Bible Speaks by Rev. L. Althouse
Nov. 23, 2014
Background Scripture: Ezekiel 47:13-23; Acts 2:37-47
The lesson for this week can be speedily summed up in the quotation from Acts 2:38 that the multidenominational Uniform Lesson Committee has tacked on to Ezekiel 47:13-23: “Peter replied, ‘Change your hearts and lives. Each of you must be baptized in the name of Jesus Christ for the forgiveness of your sins. Then you will receive the gift of the Holy Spirit.”
God provides the grace and power to rescue our lives from the sins we have committed, but we must be willing to participate in the changing of our hearts and lives.
A reporter was interviewing an old farmer approaching his 90th birthday. “Old- timer,” he said, “I suppose you have seen a lot of changes in your lifetime.”
“Yes,” retorted the farmer. “There sure have, and I’ve been agin’ every blasted one of ‘em.”
We probably all know people – perhaps ourselves – who have been against a lot, and for very little. The reason is mostly because many of us don’t like change. We may resist change simply because we like to control our lives.
Back in the early 1960s I saw the Broadway musical, “Stop The World, I Want To Get Off.”
Anthony Newley was the show’s star and director and he also helped write the script. He played the part of a man who doggedly resisted the growing number of changes life was forcing upon him. He didn’t like those changes and was determined to resist them – which he ultimately failed to do.
Ezekiel 47:13-23 promises the Jewish exiles that God will give them new life as a returned people, but it involves changes of many kinds. God is willing to give His people new life, another chance, but this requires of them a new attitude.
There was hardly a major biblical character who wasn’t challenged to change: Noah, Abraham, Jacob, Moses, David – all of them eventually said “Yes” instead of “No.” It took the Hebrew escapees from Egypt 40 years before they were ready to cross into the Promised Land.
The scientist Max Planck believed new scientific truth often does not triumph because its opponents have been won over, but because its opponents eventually die and a new generation familiar with it grows up. I think that applies to other kinds of truth as well.
Not like Christ!
E. Stanley Jones (1884-1973) was a 20th century American Methodist missionary and theologian. He spent much of his life in India working to find the means of presenting Christianity in an Indian society.
Jones spent much time with Mahatma Ghandi, who challenged him to present the Gospel in an Indian context. While trying to reach a group of India’s young people, he said: “I wish you would stand up and tell me, if you will, why you are not Christians. Why will you not become Christians? What do you think of Christ? Why will you not follow him?“
A young man answered: “Your Christ is wonderful, but you Christians are not like him.” To the people of India Ghandi was recognized as authentic because his life and his motives were unique and set him apart.
Jones came to realize the Gospel did not appeal to Indians because Christians did not seem sufficiently different from the rest of society.
Isn’t that the problem of Christianity in North America and the Western world?
For the most part, Christians do not appear all that different from the general population, if at all. A neighbor may join a local church, but nothing about his or her demeanor changes. They look, think and act like everyone else.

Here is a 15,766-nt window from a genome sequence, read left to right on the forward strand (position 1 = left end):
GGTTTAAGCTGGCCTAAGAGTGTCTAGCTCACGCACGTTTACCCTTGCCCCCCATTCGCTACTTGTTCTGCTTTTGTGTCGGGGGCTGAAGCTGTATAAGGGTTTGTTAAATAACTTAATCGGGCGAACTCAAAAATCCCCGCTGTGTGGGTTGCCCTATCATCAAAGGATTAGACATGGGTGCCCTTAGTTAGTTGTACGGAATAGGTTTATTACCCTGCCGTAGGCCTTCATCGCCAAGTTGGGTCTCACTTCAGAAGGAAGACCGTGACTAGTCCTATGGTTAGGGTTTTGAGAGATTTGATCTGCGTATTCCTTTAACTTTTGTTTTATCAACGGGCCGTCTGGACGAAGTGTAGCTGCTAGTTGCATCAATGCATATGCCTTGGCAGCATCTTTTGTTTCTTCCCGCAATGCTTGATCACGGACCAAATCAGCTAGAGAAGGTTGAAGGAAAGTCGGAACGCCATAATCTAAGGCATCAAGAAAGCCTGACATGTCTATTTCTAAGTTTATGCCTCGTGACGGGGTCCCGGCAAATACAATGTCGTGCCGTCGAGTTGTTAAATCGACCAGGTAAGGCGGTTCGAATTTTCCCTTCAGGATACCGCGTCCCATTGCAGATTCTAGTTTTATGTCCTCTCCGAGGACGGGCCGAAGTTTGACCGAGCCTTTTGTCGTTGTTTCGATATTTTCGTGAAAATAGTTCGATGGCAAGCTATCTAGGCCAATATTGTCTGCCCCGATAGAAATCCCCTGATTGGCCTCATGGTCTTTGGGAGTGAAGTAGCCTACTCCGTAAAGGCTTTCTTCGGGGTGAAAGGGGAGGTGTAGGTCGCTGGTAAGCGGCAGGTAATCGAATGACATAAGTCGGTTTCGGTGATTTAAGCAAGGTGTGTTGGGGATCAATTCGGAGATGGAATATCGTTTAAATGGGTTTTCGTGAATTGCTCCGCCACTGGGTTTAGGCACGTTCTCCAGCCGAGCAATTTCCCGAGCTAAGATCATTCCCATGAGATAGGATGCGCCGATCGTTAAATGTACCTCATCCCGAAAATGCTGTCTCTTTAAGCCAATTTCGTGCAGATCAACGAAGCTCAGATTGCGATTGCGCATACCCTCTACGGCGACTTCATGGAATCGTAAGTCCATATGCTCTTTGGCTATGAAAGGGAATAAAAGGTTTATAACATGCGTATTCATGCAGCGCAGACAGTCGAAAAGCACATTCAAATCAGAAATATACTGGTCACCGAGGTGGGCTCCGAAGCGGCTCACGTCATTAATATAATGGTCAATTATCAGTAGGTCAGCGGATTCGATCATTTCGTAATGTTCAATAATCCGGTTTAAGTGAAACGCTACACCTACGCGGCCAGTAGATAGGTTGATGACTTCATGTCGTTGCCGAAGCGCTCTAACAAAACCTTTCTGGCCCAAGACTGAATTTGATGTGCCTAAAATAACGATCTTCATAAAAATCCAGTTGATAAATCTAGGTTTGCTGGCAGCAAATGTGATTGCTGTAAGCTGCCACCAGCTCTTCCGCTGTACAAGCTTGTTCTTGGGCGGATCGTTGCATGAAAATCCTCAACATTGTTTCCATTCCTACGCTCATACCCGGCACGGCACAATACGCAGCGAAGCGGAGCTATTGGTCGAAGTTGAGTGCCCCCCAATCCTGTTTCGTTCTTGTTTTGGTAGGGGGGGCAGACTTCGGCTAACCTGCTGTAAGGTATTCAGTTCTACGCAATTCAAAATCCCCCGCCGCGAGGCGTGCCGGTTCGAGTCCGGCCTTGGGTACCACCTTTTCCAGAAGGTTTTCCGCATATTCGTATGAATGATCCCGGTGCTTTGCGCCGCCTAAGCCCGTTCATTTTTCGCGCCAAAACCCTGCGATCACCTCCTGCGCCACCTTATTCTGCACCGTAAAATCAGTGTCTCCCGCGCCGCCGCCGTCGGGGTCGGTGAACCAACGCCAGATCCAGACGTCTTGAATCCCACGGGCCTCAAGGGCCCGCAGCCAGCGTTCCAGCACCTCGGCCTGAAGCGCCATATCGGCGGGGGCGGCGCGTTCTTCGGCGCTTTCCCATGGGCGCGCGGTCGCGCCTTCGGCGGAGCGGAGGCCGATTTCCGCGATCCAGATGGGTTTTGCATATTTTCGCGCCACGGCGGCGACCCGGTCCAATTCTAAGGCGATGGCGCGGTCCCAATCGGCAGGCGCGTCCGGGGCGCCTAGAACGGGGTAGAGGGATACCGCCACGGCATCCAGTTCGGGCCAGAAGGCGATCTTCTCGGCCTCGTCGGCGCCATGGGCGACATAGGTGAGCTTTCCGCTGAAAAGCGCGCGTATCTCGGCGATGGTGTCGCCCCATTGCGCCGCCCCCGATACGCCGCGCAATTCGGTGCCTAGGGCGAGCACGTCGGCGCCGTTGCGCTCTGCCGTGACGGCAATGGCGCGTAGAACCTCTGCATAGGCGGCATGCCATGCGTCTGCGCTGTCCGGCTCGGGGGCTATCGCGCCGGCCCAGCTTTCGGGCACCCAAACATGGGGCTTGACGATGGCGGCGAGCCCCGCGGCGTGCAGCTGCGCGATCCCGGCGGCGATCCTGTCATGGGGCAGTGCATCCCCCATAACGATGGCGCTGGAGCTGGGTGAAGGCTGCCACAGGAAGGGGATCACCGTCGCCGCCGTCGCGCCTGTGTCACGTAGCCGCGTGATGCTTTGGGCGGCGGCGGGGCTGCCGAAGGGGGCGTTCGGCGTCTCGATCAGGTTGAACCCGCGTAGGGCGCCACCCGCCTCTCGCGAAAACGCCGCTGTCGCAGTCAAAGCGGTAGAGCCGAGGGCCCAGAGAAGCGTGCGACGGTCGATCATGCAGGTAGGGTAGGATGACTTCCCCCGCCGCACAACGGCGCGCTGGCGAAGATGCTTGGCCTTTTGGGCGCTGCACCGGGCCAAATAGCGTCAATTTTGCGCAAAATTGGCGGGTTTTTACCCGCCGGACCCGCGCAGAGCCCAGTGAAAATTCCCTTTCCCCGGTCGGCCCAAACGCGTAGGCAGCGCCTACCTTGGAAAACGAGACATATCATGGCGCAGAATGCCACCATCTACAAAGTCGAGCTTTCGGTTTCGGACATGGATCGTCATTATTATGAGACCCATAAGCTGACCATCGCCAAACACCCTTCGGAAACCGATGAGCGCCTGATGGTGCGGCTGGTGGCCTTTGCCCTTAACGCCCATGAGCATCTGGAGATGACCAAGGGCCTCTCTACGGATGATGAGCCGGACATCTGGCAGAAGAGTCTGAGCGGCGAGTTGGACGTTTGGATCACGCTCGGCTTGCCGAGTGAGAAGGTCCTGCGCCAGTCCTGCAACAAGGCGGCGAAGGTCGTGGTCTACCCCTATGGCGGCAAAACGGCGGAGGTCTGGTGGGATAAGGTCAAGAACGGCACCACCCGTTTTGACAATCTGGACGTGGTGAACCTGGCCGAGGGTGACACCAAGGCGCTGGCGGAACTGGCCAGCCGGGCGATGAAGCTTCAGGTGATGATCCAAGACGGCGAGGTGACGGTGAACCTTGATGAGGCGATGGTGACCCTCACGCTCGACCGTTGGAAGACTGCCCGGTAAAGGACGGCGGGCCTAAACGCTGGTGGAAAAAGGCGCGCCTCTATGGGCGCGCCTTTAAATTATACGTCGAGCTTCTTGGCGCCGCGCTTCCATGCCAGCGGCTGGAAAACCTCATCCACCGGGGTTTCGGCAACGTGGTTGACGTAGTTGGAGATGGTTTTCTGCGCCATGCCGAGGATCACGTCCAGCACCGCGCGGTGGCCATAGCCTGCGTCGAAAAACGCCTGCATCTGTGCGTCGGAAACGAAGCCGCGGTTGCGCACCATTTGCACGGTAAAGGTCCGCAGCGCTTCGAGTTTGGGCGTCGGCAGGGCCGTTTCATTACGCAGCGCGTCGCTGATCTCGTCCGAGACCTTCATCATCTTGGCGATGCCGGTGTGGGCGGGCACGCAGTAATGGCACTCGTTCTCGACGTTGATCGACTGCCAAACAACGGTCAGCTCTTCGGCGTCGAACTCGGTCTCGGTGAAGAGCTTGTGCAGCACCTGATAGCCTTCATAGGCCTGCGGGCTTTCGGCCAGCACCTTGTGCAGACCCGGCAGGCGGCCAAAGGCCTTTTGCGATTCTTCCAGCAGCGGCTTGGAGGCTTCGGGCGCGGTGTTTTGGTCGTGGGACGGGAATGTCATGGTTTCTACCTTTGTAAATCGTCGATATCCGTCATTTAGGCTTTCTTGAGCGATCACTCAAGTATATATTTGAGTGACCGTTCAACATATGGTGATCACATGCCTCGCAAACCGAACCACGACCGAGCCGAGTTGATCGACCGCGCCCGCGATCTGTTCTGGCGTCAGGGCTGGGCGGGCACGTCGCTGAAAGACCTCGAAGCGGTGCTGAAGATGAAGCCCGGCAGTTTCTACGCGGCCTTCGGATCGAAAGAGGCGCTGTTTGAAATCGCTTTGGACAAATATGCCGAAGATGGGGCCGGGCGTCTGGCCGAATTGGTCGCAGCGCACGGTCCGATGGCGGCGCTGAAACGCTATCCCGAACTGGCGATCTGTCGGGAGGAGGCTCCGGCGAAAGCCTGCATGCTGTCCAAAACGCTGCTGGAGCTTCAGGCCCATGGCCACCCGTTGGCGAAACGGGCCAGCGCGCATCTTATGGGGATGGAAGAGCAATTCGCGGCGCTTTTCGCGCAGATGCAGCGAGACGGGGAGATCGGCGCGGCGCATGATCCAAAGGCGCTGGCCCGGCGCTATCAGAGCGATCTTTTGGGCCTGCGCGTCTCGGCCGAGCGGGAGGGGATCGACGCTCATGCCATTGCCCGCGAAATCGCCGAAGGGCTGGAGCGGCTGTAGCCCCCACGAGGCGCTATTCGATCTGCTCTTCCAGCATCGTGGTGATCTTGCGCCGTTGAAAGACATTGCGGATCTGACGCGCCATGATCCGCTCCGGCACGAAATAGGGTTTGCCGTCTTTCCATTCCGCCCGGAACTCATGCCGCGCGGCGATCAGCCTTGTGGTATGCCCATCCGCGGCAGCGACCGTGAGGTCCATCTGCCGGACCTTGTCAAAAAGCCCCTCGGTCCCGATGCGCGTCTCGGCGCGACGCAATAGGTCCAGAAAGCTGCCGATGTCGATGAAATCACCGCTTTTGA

As a Christian, what do you have or do that marks you as “different” from someone who does not claim to be a Christian?
I must constantly ask myself that question, and I do not like the answers that rise to it.
I can’t help wondering whether any pastor ever tells a person desiring to become a Christian that “this will be hard work and will seriously test your resolve.”
For one thing, that might cause even greater declines in church membership. For another, the “new Christian” would quickly learn no one outside the church is likely to know of this new “affiliation.”
I turned to my Random House Dictionary of the English Language to make sure I was using an acceptable term, and found the primary meaning of affiliate is “to bring into close association or connect,” and two examples of using this word are “affiliate with the church” or “affiliate to the church.”
Maybe that’s suggestive of our problem: Being “affiliated” with the church is substantially different from becoming part of the Church. There is a list of organizations and causes with which I am affiliated, but that doesn’t necessarily mean I am a part of them.
In a sermon I heard some time ago, the preacher told this story: There was an auto accident on a busy street that passed a prominent Christian church. Two men unknown to each other got to talking while they watched the emergency efforts.
One of them happened to mention he was a member of the official board of the church and the other man replied: “Oh really? So am I!”
The preacher’s objective was simple to discern: For two people being on the same board in the same church and not knowing each other says a great deal about the depth of their “affiliation.” (And ours?)
Being a Christian – following Jesus Christ and being transformed by his presence in our lives – ought to be discernible. A maid, after joining a local church, was asked how she knew she was a follower of Jesus Christ.
She replied, “Because now I don’t sweep the dirt under the rug.”
That’s a start. So, how do you know you are a disciple of Jesus?
The views and opinions expressed in this column are those of the author and not necessarily those of Farm World. Those with questions or comments for Rev. Althouse may write to him in care of this publication.